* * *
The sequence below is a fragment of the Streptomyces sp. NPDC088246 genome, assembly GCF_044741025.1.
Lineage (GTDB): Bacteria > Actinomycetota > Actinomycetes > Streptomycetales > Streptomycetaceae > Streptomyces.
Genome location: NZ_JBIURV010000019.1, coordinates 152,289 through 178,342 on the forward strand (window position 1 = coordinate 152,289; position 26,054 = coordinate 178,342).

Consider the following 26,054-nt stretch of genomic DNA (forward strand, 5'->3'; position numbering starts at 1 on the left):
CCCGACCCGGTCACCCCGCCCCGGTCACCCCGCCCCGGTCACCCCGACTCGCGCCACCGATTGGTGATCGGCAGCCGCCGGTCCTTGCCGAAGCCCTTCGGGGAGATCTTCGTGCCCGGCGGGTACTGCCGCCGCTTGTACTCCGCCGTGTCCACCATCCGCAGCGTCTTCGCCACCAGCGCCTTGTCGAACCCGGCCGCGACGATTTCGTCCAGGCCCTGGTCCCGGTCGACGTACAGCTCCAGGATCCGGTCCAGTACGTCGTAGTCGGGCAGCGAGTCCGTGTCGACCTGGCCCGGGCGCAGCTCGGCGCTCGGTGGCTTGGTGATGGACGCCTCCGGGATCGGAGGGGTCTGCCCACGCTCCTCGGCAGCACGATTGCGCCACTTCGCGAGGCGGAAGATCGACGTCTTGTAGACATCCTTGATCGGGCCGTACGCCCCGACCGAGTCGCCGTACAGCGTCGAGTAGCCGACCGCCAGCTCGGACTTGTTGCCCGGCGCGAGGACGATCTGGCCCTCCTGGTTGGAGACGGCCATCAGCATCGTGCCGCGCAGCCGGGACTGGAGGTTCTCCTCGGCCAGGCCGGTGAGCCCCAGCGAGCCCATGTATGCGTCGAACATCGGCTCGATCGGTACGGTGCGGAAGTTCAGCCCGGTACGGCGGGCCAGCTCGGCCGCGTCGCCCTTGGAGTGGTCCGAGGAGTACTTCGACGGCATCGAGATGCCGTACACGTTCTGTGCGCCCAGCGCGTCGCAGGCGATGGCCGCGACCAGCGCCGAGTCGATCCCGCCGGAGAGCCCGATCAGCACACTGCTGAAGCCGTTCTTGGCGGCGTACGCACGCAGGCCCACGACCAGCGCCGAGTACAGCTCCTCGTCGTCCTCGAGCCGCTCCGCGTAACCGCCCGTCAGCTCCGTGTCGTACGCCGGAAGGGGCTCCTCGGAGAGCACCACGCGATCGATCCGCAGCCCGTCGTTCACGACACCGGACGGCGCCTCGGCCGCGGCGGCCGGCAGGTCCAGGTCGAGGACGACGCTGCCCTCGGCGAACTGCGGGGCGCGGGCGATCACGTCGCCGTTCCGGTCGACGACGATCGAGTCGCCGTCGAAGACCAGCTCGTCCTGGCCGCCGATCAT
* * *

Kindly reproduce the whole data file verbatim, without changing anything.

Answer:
The sequence below is a fragment of the Streptomyces sp. NPDC088246 genome, assembly GCF_044741025.1.
Lineage (GTDB): Bacteria > Actinomycetota > Actinomycetes > Streptomycetales > Streptomycetaceae > Streptomyces.
Genome location: NZ_JBIURV010000019.1, coordinates 152,289 through 178,342 on the forward strand (window position 1 = coordinate 152,289; position 26,054 = coordinate 178,342).

Consider the following 26,054-nt stretch of genomic DNA (forward strand, 5'->3'; position numbering starts at 1 on the left):
CCCGACCCGGTCACCCCGCCCCGGTCACCCCGCCCCGGTCACCCCGACTCGCGCCACCGATTGGTGATCGGCAGCCGCCGGTCCTTGCCGAAGCCCTTCGGGGAGATCTTCGTGCCCGGCGGGTACTGCCGCCGCTTGTACTCCGCCGTGTCCACCATCCGCAGCGTCTTCGCCACCAGCGCCTTGTCGAACCCGGCCGCGACGATTTCGTCCAGGCCCTGGTCCCGGTCGACGTACAGCTCCAGGATCCGGTCCAGTACGTCGTAGTCGGGCAGCGAGTCCGTGTCGACCTGGCCCGGGCGCAGCTCGGCGCTCGGTGGCTTGGTGATGGACGCCTCCGGGATCGGAGGGGTCTGCCCACGCTCCTCGGCAGCACGATTGCGCCACTTCGCGAGGCGGAAGATCGACGTCTTGTAGACATCCTTGATCGGGCCGTACGCCCCGACCGAGTCGCCGTACAGCGTCGAGTAGCCGACCGCCAGCTCGGACTTGTTGCCCGGCGCGAGGACGATCTGGCCCTCCTGGTTGGAGACGGCCATCAGCATCGTGCCGCGCAGCCGGGACTGGAGGTTCTCCTCGGCCAGGCCGGTGAGCCCCAGCGAGCCCATGTATGCGTCGAACATCGGCTCGATCGGTACGGTGCGGAAGTTCAGCCCGGTACGGCGGGCCAGCTCGGCCGCGTCGCCCTTGGAGTGGTCCGAGGAGTACTTCGACGGCATCGAGATGCCGTACACGTTCTGTGCGCCCAGCGCGTCGCAGGCGATGGCCGCGACCAGCGCCGAGTCGATCCCGCCGGAGAGCCCGATCAGCACACTGCTGAAGCCGTTCTTGGCGGCGTACGCACGCAGGCCCACGACCAGCGCCGAGTACAGCTCCTCGTCGTCCTCGAGCCGCTCCGCGTAACCGCCCGTCAGCTCCGTGTCGTACGCCGGAAGGGGCTCCTCGGAGAGCACCACGCGATCGATCCGCAGCCCGTCGTTCACGACACCGGACGGCGCCTCGGCCGCGGCGGCCGGCAGGTCCAGGTCGAGGACGACGCTGCCCTCGGCGAACTGCGGGGCGCGGGCGATCACGTCGCCGTTCCGGTCGACGACGATCGAGTCGCCGTCGAAGACCAGCTCGTCCTGGCCGCCGATCAT